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Newcomer Jade Simmons Delights and Innovates
Newcomer Jade Simmons Delights and Innovates
by Rod Parke - SGN A&E Writer

Piano recital by Jade Simmons September 25 Meany Hall

For solo recitals, most of us spend our money to hear artists who are famous, or at least have some rave reviews to assure us of a worthwhile evening. While the President's Piano series at the UW has always included a few relatively unknown young pianists in its season, this year it is asking its subscribers to gamble on a full slate of promising newcomers, with only one "big name" artist (Krystian Zimerman, April 21). The gamble, however, is not a big one; those who are familiar with the PP series know that it simply doesn't engage uninteresting artists.

To say Jade Simmons, in her Seattle debut, was interesting would be to damn with faint praise. Indeed, she excelled on every level. And she is a many-leveled artist: pianist, teacher, musical innovator extraordinaire, advocate for America's youth, founder of the popular percussion and dance ensemble Boomshaka, first runner-up at the 2000 Miss American Pageant, and dress designer. (She designed the two stunning dresses she wore this evening.)

Her all-American, 20th- and 21st-century program began with Gershwin's 'Three Preludes,' (1926). These familiar pieces left no doubt about the musicality of the performer. Jazzy, technically secure, and communicative throughout, they brought the audience into the warm personality of Ms. Simmons.

Before each of the remaining works, the pianist spoke at some length and with obvious intelligence and humor about its appeal. She said her fiery dress was especially appropriate to John Corigliano's 'Etude Fantasy' (1976), with its passionate rhythms and intensity. Each of the five "studies" in the work focused on specifics of performance: "For the Left Hand Alone," "Legato," "Fifths to Thirds," "Ornaments," and "Melody." Overall, it was a substantial and engaging trip, and one with which I would like to become more familiar.

Richard Wagner once said, "Children, try something new!" Ms. Simmons clearly agreed, as her next two works amply demonstrated. First, Russell Pinkston (b. 1949) included recorded sounds in his "TaleSpin" for Piano and Tape. Quoting from the program notes, "Many of the electronic sounds were processed recordings of a series of strange noises made by composer Stephen Montague, caught fooling around inside an acoustic piano during a recording session in 1995." This turned out to be a lot of fun and made the most of the pianist's love of rhythm.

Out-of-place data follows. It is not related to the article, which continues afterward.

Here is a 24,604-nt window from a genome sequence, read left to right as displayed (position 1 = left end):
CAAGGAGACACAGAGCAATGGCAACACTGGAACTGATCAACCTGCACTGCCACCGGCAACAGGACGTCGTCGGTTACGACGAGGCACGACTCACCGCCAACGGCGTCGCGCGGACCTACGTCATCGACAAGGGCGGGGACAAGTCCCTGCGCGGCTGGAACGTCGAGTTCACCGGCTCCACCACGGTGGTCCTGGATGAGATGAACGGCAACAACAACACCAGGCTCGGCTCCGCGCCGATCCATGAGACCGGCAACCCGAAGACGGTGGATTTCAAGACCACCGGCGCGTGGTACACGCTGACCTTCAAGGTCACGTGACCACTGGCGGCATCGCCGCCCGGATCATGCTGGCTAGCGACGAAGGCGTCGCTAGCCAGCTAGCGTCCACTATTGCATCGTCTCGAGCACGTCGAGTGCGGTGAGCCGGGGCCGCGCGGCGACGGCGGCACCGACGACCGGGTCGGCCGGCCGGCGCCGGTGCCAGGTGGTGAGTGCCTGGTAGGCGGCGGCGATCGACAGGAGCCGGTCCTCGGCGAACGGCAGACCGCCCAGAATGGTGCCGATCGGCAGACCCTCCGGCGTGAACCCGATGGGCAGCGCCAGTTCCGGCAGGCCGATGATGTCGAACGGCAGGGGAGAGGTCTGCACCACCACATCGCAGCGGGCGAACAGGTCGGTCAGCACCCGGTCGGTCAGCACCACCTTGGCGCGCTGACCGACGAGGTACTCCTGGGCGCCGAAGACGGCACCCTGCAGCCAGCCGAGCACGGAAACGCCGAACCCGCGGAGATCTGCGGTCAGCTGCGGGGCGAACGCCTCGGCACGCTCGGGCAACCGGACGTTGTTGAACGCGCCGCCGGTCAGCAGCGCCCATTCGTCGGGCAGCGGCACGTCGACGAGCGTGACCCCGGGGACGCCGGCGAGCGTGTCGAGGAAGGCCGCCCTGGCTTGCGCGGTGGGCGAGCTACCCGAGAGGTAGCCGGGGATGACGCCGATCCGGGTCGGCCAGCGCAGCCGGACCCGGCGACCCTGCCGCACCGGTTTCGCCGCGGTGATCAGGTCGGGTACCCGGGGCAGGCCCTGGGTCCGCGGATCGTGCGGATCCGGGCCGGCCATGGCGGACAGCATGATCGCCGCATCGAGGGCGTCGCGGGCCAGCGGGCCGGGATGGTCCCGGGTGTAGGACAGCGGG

I found Daniel Bernard Roumain's 'Hip-Hop Studies and Etudes' for Solo Piano (selections) less successful but nonetheless interesting, especially because Ms. Simmons had, with the composer's permission, added her own bass-line rhythm track (pre-recorded). She explained beforehand that the score had three lines of music running parallel to each other, of which the performer was asked to choose any two! To add to the fun, she also used a "loop foot pedal" with which to record and then play back, as she continued the play live over what she had just recorded. More interesting than satisfying to my ears.

Samuel Barber's 'Piano Sonata, Op. 26' (1949), concluding the printed program, fed us the main meal of the evening. It employed Schönberg's 12-tone system of composition without ever becoming detached or uncommunicative. Again, our pianist gave us commentary before her performance. She told us that the work was originally in only three movements; but the intended first performer, Vladimir Horowitz, insisted that Barber add a fourth. He said to end with the extremely depressing third movement would have had the audience going home to commit suicide! The added movement is a technical tour de force, a fast five-part fugue. Ms. Simmons here lay to rest any doubts we may have had about her technical mastery!

The single encore was an extremely lovely Rachmaninov's "Etudes tableaux in A minor, Op. 39, #2. It was a welcome change after American hotdogs and roast beef!

Reviewer Rod Parke can be reached at rmp62@columbia.edu.

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